Mount Hiei (比叡山 Hiei-zan)  is a mountain that lies to the northeast of Kyoto in the Sakamoto (坂本) region of Otsu. It is famed for the extensive temple complex near the summit. Since many travelers come here from Kyoto, they often enter from the town of Yase (八瀬) at the base of the mountain on the Kyoto side.
The temple of Enryakuji, the first Japanese outpost of the esoteric Tendai sect of Buddhism, was founded atop Mt. Hiei by Saichō (Dengyō Daishi) in 788. The temple complex was razed by Oda Nobunaga in 1571 to quell the rising power of the Tendai's warrior monks, but it was rebuilt and remains the Tendai headquarters to this day.
There are several ways to reach Sakamoto and Mount Hiei.
From Kyoto, the JR Kosei line goes directly to the Hieizan-Sakamoto station which is a 1,200 meter walk from the Sakamoto Cable Car or the trailhead to climb Mount Hiei on foot. Alternatively, take the Keihan Main Line to Demachiyanagi and transfer to an Eizan train to Yase-Hieizan-guchi (八瀬比叡山口). From here the Eizan Cable Car makes the trip to the top of Mount Hiei for ¥530/1040 one-way/return (incl. the ropeway: ¥820/1640 one-way/return), every 30 minutes daily from 8:30 to 17:30 (or longer, schedules vary a bit depending on the season). The last leg of the trip to the summit is a 3-minute ride on a ropeway, which departs at intervals of 10-20 minutes between 9 am and 6 pm.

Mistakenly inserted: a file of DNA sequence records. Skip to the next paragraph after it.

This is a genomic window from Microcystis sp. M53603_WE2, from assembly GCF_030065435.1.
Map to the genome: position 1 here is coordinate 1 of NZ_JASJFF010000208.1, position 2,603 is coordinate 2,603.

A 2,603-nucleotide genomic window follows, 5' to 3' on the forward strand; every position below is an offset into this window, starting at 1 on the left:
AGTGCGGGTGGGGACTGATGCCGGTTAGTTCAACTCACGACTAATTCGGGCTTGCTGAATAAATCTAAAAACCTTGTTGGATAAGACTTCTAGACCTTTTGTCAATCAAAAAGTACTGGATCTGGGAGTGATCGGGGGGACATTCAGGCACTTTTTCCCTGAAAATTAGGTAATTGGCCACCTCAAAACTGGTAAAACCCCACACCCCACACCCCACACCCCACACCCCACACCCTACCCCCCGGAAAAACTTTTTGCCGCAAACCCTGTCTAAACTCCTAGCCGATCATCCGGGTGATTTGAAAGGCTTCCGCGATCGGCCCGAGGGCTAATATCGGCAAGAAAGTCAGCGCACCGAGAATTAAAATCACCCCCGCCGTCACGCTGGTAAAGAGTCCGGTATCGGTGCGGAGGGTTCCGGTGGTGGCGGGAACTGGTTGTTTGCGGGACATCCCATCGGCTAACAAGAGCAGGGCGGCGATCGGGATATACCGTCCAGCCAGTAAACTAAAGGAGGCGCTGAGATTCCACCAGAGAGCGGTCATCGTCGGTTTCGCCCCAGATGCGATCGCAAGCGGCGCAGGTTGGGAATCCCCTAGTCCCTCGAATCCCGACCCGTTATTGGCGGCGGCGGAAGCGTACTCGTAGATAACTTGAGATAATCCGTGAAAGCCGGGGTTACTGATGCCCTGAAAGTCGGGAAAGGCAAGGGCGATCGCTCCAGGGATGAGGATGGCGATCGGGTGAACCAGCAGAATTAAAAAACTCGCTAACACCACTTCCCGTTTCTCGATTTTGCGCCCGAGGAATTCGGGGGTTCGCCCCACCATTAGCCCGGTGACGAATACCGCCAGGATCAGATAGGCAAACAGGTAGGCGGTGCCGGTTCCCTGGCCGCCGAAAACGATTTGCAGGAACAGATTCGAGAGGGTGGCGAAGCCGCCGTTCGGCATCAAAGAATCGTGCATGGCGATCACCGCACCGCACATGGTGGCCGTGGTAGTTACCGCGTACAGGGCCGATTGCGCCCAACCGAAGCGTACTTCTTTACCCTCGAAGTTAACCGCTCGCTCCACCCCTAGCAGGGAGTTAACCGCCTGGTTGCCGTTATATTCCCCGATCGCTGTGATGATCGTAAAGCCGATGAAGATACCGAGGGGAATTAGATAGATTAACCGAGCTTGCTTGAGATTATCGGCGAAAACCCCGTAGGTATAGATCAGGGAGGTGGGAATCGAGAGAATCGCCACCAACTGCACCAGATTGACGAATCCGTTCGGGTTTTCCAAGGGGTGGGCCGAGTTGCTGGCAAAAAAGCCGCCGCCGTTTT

Alternatively, you could also take the Keihan Line to Sanjo Station and transfer to the Tozai Line bound for Hamaotsu Station in Otsu. From Otsu, you can take the JR Kosei line or Keihan Ishiyama-Sakamoto line to Sakamoto, although the Keihan station (the last station on the line) is more centrally located. The Hiyoshi Taisha shrine and the cable car to Mt. Hiei are about 15 min away on foot, both fairly well signposted.
Be careful: there are two different cable-cars up the hill, each ran by a different company. So, if you buy a two-way-ticket from one company, you cannot use this for the other railway and you'll need to buy a new ticket.
There are occasional direct buses from Kyoto station directly to the top, taking about 1.5 hours and all departing in the morning. Schedules are severely curtailed in the winter.
Both Sakamoto and Mt. Hiei are best covered on foot. For going between the two, you can use the Sakamoto Cable Car, which costs ¥840/1570 one-way/round-trip and runs daily from 8 AM to 5 PM once every 30 minutes. At over 2 km, this is the longest cable car in Japan and takes about 11 minutes for the journey. This cable car line was built in 1927 and refurbished in 1993. The European style cars have large windows with wonderful views of Lake Biwa.
A real pilgrim would of course scoff at mechanical contraptions and climb the mountain, which is fairly easy as this isn't really more than an oversized hill. The traditional route is a convenient path of mossy steps known as Honzaka (本坂), starting from Sakamoto, but it's still 500 meters (vertical) to the top. There are also many other routes, with numerous small temples and waterfalls along the way, but watch out as signposting (even in Japanese) is lacking. You may see monkeys along the way.